A journalist investigates the murder of a rock promoter and its connection to a sixties rock band. Sandy Blair is a novelist in his mid-thirties living in New York city in the late eighties. He is reasonably successful and lives with his realtor girlfriend. But once upon a time Sandy was a counterculture reporter for an alternative newspaper called the Hedgehog (known as Da Hog).
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When a once famous record producer named James Lynch is brutally murdered, tied to his desk and with his heart cut out, Sandy's old boss at the Hog calls him to do a piece on the murder. The Hog is now a mainstream pop culture paper owned by a large publisher, and Sandy refuses at first due to old grudges. But his novel is stuck and he is in a rut edging on midlife crisis so he ends up taking the gig, partly as an excuse to revisit old times. He plans an in-depth series of articles about the generation of rockers and activists that came up in the sixties and seventies.
Lynch was a promoter for several radical rock and roll groups, including superstars The Nazgul, who last played in 1973 in West Mesa, New Mexico. That concert ended tragically when a sniper shot the lead singer, Hobbins. The Nazgul's music was full of Tolkien and occult references, and their last great song, which they never managed to play at West Mesa is a fifteen minute epic known as the Armageddon/Ressurection Rag.
Sandy decides to drive to the crime scene so he can stop along the way to visit with old friends for the story. He learns that the murderer displayed Lynch's body on the promotional poster for the West Mesa concert, and the last album by the Nazgul was on the record player on repeat, suggesting a connection between the band and the murder. He later realizes the date of the murder was also the anniversary of the deadly concert.
He visits each of the three surviving band members in turn. Starting with the drummer, Gopher John, who now runs a bar and music venue called the Gopher Hole. They go to diner, and while they are absent someone sets a fire in the Gopher Hole and locks the emergency exit. Several people die in the fire and Sandy becomes convinced it is connected to Lynch's murder.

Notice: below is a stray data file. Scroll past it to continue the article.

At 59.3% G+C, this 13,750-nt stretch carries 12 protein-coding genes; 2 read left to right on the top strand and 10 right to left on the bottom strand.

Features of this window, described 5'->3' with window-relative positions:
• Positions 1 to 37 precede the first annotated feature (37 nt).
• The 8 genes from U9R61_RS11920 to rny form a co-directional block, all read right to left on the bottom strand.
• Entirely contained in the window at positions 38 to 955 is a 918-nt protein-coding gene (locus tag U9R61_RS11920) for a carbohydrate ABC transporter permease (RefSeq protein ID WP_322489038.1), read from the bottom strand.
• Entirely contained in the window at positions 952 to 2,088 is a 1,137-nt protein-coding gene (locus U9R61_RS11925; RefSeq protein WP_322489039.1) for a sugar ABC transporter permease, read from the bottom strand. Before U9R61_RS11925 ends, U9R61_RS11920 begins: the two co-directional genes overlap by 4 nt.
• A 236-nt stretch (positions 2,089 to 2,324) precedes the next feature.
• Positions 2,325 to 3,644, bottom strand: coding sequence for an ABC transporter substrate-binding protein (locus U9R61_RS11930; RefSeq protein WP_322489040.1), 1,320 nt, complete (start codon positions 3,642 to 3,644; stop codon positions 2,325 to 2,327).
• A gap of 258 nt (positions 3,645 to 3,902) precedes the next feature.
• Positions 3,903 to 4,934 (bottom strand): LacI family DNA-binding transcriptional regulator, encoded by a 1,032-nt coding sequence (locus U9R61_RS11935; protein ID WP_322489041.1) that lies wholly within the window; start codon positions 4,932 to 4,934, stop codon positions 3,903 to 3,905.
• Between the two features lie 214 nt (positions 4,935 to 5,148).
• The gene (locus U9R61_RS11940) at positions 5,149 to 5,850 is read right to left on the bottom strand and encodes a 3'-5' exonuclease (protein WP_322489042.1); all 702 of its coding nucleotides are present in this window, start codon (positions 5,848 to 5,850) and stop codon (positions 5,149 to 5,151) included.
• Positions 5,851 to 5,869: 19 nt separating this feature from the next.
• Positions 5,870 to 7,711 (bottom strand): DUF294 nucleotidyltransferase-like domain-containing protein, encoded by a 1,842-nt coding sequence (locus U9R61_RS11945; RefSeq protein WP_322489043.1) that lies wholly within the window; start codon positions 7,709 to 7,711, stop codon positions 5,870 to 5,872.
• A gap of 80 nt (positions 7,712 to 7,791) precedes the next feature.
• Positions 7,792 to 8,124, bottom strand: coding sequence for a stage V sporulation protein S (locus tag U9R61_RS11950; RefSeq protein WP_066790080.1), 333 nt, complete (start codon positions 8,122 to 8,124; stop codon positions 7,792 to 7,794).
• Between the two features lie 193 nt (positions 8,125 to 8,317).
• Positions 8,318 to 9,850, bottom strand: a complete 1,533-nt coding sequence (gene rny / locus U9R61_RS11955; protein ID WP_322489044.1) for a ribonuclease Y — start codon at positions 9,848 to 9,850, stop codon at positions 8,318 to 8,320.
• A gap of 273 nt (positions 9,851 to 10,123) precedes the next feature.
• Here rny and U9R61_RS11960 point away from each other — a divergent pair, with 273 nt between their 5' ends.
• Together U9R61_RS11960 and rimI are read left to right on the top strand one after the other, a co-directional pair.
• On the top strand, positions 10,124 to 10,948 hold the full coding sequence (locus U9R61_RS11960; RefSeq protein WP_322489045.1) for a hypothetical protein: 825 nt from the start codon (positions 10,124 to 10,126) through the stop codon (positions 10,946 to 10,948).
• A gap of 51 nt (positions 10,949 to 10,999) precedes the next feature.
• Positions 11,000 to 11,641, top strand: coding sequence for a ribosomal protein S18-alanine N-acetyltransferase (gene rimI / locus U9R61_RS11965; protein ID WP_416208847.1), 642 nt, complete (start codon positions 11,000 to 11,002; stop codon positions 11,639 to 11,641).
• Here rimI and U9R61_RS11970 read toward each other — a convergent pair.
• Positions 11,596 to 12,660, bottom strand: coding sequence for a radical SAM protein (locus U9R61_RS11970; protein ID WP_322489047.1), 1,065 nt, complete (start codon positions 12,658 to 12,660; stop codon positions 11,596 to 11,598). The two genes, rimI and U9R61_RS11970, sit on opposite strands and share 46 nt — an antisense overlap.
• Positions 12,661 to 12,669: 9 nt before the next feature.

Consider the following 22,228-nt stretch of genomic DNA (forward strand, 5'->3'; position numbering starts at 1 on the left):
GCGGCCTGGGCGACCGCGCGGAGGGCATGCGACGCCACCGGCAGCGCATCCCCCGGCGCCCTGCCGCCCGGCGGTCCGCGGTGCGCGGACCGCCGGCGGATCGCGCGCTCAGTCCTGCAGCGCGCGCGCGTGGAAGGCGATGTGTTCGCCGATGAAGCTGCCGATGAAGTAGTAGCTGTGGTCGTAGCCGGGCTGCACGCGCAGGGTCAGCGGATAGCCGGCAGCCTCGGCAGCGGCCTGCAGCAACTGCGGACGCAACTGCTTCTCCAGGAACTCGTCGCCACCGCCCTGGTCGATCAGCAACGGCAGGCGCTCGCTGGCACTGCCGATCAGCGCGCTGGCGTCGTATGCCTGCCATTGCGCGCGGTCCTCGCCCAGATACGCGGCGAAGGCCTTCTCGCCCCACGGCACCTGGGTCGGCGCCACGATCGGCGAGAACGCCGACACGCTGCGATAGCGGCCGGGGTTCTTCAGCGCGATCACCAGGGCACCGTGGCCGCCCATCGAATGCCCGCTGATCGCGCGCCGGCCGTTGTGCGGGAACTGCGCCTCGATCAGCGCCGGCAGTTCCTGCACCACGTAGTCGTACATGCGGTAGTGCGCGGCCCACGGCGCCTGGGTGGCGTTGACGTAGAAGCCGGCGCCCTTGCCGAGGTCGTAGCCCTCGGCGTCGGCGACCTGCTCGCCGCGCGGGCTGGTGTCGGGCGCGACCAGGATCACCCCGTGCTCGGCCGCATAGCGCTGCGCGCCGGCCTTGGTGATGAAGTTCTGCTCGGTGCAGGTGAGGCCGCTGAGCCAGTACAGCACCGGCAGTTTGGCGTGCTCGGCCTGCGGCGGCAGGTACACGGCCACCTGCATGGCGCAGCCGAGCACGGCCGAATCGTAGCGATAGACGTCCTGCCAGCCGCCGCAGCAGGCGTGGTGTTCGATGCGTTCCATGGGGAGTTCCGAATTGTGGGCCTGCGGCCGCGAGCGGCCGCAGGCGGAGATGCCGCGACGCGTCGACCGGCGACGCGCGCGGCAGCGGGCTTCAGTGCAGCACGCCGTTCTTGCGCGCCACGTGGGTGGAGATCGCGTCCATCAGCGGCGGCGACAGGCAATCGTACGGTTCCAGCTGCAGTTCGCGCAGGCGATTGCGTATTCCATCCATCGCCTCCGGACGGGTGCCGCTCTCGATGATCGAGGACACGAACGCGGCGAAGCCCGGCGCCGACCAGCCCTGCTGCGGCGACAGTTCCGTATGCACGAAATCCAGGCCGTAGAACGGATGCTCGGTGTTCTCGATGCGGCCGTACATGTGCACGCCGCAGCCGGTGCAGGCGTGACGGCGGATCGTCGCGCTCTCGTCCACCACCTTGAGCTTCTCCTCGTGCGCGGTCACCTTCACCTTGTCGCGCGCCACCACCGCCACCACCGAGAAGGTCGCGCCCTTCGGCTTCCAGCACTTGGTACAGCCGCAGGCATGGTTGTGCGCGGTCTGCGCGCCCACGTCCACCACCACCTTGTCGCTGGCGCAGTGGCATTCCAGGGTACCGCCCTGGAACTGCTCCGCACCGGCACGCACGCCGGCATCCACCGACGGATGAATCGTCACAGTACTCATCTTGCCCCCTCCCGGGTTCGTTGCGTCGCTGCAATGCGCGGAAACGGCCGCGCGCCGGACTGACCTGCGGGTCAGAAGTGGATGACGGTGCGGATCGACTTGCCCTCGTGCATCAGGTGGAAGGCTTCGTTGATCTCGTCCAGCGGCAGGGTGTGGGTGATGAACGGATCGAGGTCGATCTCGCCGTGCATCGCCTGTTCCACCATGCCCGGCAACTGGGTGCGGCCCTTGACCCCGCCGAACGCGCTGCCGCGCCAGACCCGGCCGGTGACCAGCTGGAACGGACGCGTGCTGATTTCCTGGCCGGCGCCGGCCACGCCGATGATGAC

The other two band members both mention that a man named Edan Morse had been trying to get them to play a new tour, but Lynch had refused to consider it. Sandy looks into Morse but can't find any solid information on the man aside from vague hints that he may be connected to shady dealings.
He visits Maggie, an old flame and a bit of a hippie and the rekindle their old passions for one night. Then he visits Bambi, who has dropped out of society and is living in a remote commune, she has connections to the old underground and helps put him in touch with Edan Morse, who it turns out was connected to a revolutionary group prone to acts of violence during the sixties and seventies, known as the American Liberation Front, or the Alfies.
He visits Morse, who is now by all appearances a respectable business man. Morse knows who Sandy is from the old days and claims not to have had anything to do with Lynch or the Gopher Hole, but he does admit to trying to get the Nazgul back together. He reveals to Sandy that he believes reuniting the band and staging a new concert is necessary to bring about a new revolution, and he hints at occult powers. And finally he reveals his ace in the hole; a new young lead singer who looks almost exactly like deceased Nazgul frontman Pat Hobbins, thanks in part to acting lessons and plastic surgery.
After meeting the Hobbins clone, whose real name is Larry Richmond, Sandy spends a night with Morse's second in command, a beautiful and mysterious woman named Ananda. Sandy is invited to join the cause, but his dreams are uneasy and he feels confused and leaves.